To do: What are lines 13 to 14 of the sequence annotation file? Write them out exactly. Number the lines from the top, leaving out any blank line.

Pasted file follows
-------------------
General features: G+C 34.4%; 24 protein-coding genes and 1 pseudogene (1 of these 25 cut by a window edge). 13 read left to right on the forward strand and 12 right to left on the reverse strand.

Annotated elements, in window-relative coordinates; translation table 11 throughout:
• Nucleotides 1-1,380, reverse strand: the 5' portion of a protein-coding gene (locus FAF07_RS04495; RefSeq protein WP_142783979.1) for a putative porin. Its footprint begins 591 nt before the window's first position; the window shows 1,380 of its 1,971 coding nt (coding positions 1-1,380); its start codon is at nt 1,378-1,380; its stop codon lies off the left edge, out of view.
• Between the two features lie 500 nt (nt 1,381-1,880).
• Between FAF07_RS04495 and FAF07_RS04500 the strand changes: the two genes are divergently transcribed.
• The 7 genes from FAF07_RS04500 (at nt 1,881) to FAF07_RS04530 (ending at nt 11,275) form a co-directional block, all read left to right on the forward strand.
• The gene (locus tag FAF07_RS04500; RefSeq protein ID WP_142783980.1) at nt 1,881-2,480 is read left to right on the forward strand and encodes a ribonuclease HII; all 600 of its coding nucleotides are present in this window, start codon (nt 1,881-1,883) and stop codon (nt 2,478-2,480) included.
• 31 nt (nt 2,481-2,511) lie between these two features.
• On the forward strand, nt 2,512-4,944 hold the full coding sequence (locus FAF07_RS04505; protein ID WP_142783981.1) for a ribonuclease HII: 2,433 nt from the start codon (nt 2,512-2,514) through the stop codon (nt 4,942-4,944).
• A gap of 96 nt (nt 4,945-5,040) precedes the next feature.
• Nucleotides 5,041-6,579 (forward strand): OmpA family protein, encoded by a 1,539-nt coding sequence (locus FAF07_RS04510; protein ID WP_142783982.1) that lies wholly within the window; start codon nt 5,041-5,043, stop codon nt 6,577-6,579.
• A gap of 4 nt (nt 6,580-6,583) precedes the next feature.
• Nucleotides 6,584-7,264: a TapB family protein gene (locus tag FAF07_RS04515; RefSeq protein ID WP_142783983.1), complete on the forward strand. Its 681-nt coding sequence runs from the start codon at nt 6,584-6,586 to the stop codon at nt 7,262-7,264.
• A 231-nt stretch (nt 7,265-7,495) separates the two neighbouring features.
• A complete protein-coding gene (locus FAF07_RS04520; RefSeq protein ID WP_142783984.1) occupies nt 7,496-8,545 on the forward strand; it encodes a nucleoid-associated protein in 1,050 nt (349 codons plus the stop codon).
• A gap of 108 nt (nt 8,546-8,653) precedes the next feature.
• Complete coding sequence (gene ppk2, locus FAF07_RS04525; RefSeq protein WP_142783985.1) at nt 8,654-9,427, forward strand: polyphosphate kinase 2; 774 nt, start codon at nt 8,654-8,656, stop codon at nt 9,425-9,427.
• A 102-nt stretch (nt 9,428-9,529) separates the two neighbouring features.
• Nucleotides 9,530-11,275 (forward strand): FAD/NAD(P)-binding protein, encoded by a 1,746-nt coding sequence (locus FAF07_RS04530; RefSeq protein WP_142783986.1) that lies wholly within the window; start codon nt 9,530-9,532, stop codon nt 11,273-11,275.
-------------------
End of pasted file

• Nucleotides 6,584-7,264: a TapB family protein gene (locus tag FAF07_RS04515; RefSeq protein ID WP_142783983.1), complete on the forward strand. Its 681-nt coding sequence runs from the start codon at nt 6,584-6,586 to the stop codon at nt 7,262-7,264.
• A 231-nt stretch (nt 7,265-7,495) separates the two neighbouring features.